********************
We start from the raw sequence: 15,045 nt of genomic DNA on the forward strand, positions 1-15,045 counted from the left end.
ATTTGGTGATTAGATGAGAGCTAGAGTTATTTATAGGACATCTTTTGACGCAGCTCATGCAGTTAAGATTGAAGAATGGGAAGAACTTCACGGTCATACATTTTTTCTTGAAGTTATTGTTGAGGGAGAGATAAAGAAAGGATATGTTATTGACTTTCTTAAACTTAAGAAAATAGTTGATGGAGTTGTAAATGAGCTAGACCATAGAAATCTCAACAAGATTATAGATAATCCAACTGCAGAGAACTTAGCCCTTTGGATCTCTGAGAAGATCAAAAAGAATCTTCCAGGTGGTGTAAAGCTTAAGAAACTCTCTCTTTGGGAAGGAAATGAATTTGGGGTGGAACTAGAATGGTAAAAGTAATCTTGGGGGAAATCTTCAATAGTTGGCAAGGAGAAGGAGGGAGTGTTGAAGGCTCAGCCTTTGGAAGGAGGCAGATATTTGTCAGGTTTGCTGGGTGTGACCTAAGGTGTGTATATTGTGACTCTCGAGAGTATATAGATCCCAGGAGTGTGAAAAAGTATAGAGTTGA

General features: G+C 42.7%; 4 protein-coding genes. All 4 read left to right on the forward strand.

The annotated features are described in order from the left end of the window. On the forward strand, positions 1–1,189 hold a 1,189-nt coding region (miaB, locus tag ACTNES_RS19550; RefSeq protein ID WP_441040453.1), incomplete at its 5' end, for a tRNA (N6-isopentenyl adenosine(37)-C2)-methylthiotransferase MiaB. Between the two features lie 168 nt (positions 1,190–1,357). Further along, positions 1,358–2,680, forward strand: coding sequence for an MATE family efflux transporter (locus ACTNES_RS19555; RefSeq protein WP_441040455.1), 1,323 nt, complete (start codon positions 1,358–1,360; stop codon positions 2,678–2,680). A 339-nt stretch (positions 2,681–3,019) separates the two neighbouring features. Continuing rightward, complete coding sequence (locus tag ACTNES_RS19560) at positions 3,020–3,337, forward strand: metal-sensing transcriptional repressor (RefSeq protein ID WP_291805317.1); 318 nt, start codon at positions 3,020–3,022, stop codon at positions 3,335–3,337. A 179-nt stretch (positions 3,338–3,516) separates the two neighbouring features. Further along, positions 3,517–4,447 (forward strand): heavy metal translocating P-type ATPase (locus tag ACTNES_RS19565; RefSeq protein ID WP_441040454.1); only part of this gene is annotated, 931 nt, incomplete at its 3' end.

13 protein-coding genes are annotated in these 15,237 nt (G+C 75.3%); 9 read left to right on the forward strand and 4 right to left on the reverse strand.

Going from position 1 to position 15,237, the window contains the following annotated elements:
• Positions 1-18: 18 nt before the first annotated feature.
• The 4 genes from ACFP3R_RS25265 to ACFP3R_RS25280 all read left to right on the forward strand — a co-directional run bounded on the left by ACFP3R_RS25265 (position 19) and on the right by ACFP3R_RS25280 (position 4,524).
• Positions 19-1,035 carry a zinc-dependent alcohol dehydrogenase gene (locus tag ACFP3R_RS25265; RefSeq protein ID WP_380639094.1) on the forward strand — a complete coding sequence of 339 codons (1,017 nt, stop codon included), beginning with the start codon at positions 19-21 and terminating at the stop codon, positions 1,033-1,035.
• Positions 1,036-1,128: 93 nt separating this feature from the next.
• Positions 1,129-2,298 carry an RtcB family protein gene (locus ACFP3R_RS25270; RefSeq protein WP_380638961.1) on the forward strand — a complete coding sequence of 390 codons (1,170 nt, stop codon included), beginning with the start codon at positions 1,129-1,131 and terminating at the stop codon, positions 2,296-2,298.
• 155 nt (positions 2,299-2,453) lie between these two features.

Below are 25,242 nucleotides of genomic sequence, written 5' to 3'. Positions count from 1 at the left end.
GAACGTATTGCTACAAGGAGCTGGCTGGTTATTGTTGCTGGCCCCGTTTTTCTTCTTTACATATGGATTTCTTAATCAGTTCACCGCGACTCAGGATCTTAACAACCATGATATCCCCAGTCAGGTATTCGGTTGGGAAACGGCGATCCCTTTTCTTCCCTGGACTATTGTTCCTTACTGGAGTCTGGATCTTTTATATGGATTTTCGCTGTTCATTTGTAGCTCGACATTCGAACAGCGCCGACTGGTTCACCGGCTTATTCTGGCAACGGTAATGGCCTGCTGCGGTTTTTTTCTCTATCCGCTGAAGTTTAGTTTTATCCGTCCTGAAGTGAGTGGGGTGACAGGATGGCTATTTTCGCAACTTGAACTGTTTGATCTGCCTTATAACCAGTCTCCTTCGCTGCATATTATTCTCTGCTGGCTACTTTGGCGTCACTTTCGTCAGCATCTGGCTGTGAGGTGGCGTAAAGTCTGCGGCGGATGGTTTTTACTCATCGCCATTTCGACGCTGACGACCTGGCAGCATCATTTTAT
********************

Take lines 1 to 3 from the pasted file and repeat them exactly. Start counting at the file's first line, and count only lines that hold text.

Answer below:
We start from the raw sequence: 15,045 nt of genomic DNA on the forward strand, positions 1-15,045 counted from the left end.
ATTTGGTGATTAGATGAGAGCTAGAGTTATTTATAGGACATCTTTTGACGCAGCTCATGCAGTTAAGATTGAAGAATGGGAAGAACTTCACGGTCATACATTTTTTCTTGAAGTTATTGTTGAGGGAGAGATAAAGAAAGGATATGTTATTGACTTTCTTAAACTTAAGAAAATAGTTGATGGAGTTGTAAATGAGCTAGACCATAGAAATCTCAACAAGATTATAGATAATCCAACTGCAGAGAACTTAGCCCTTTGGATCTCTGAGAAGATCAAAAAGAATCTTCCAGGTGGTGTAAAGCTTAAGAAACTCTCTCTTTGGGAAGGAAATGAATTTGGGGTGGAACTAGAATGGTAAAAGTAATCTTGGGGGAAATCTTCAATAGTTGGCAAGGAGAAGGAGGGAGTGTTGAAGGCTCAGCCTTTGGAAGGAGGCAGATATTTGTCAGGTTTGCTGGGTGTGACCTAAGGTGTGTATATTGTGACTCTCGAGAGTATATAGATCCCAGGAGTGTGAAAAAGTATAGAGTTGA

General features: G+C 42.7%; 4 protein-coding genes. All 4 read left to right on the forward strand.